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What are the amounts of greenhouse gases released in your area and what are the sources?

Mon, 12/21/2009 - 6:24pm
Science Daily

Scientists from the JRC Institute for Environment and Sustainability (IES) have made it possible to visualise the distribution of GHG emissions all over the world at local level through an add-on layer to Google Earth. Their grid size is a tenth of a geographical degree of latitude by the same extension in longitude, or simplified, a circa 10 km x 10 km square, roughly the size of central Paris. Data used in the visualisation come from JRC and the Netherlands Environmental Assessment Agency's (PBL) Emission Database for Global Research (EDGAR), and its dataset released in May this year (EDGAR v4.0).

This application brings environmental information closer to the world's citizens. By simply entering a city name, the amount of greenhouse gases released since 1970 can be visualized. In addition, the main sources of GHG emissions in the year 2005 can be identified: industries (fuel combustion, process and waste emissions in energy and manufacturing industries); transport (road, rail, shipping); residential fuel combustion and waste handling; and agriculture.

On a large scale, the visualisation shows how emissions are unevenly distributed over the globe, even within countries and the different evolution of emissions in the world over time.

For instance, it is highlighted that in large parts of the globe, global man-made emissions in areas of 10x10 kms is less than 1 kton of CO2 equivalents (in Siberia, for instance), while in some countries the combination of high density population and large industries results in area values of more than 250 kton per year (e.g. Netherlands, Japan or Singapore).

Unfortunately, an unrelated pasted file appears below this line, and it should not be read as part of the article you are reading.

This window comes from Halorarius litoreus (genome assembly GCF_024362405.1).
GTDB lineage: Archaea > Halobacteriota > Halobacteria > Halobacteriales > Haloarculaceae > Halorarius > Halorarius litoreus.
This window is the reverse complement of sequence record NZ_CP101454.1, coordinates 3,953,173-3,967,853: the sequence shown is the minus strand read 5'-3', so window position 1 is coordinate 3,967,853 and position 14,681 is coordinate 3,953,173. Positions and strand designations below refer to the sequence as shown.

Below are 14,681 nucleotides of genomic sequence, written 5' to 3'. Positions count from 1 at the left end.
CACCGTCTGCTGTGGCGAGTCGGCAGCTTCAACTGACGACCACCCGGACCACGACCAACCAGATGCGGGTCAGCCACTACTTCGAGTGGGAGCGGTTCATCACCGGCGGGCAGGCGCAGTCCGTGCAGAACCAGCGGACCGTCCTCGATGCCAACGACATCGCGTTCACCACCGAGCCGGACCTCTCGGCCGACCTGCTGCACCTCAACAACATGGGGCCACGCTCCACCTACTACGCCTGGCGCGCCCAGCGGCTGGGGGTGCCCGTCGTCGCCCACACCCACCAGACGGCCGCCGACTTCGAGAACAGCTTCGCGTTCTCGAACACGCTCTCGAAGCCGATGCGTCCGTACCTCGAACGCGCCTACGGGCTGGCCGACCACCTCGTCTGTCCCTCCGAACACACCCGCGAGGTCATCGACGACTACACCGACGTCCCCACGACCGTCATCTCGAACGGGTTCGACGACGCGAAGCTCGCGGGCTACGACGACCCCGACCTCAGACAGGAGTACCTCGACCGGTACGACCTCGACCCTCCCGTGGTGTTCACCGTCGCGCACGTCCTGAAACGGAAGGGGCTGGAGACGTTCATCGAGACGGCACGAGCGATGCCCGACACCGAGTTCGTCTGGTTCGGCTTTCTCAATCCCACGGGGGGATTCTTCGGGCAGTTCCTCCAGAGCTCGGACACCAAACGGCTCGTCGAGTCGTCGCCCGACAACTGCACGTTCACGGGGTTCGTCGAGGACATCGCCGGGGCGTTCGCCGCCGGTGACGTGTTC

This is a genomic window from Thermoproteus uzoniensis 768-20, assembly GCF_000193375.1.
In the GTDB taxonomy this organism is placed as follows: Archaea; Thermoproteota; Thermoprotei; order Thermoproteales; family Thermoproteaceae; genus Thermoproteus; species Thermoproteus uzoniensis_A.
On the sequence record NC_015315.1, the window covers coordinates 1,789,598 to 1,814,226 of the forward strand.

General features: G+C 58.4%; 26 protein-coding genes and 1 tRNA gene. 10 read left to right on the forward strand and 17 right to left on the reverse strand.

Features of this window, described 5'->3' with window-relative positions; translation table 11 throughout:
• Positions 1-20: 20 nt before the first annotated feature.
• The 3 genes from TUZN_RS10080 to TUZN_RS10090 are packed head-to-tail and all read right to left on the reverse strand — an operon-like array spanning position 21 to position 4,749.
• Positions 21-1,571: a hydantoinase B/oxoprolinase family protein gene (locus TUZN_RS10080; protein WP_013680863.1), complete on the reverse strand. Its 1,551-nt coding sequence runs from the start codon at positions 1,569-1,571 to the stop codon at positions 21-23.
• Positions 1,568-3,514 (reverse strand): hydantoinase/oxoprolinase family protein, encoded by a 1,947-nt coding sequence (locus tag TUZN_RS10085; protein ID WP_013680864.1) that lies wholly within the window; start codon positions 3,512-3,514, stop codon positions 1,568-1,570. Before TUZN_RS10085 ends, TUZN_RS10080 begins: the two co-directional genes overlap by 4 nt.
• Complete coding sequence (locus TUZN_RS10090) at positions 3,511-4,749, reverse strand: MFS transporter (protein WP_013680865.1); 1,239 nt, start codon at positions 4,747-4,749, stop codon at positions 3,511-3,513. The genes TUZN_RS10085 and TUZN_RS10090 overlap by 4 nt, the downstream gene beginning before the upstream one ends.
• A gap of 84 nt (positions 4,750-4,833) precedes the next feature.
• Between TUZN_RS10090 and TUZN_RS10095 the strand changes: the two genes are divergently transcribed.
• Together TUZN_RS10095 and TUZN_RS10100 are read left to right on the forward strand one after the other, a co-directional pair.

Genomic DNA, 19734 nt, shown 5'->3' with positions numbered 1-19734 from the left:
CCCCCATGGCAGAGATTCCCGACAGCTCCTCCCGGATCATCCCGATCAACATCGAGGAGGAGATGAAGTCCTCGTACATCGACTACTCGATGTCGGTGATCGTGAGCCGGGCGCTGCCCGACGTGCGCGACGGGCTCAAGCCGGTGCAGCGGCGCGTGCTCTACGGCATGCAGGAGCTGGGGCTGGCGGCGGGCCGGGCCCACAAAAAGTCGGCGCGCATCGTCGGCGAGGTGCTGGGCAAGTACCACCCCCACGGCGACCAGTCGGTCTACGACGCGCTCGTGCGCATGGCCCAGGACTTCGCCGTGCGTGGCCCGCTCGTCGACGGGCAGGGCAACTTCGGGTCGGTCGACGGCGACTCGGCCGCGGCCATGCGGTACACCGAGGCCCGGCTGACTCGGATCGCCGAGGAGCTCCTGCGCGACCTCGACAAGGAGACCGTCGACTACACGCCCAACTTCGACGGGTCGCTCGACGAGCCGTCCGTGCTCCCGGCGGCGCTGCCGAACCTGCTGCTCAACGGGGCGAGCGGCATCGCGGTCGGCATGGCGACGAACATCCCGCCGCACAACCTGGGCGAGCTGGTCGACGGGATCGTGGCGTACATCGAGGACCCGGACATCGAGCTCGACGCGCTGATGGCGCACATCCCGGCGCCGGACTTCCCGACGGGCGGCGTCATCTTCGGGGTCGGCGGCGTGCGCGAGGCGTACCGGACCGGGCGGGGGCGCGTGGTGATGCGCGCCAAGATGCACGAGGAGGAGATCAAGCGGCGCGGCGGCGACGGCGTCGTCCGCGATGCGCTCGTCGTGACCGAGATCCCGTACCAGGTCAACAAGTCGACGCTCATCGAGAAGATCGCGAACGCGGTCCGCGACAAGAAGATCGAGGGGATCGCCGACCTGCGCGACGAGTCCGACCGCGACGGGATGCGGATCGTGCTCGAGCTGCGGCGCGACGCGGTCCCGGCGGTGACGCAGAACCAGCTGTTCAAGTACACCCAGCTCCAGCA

This set of visual data provides a unique history of 35 years (1970-2005) of emissions by area and sector, covering not only carbon dioxide (CO2) but also GHGs: methane (CH4), nitrous oxide (N2O), hydrofluorocarbons (HFCs), perfluorocarbons (PFCs) and sulphur hexafluoride (SF6). For comparison purposes, the individual gases have been converted into CO2-equivalents. This temporal overview allows for instance to check how emissions grow strongly over time in India and China.

The application was recently presented during the United Nations Climate Change Conference (COP15) in Copenhagen, at the EU Pavilion.

Methodology

Emissions by country and sector are taken from EDGAR v4.0, which uses the latest scientific information and data from international statistics on energy production and consumption, industrial manufacturing, agricultural production, waste treatment, and disposal and burning of biomass. Results shown for the 10x10 kms areas are modelled, based on spatial datasets such as location of energy and manufacturing facilities, road networks, shipping routes, human and animal population density and agricultural land use.

For more information, see: http://edgar.jrc.ec.europa.eu

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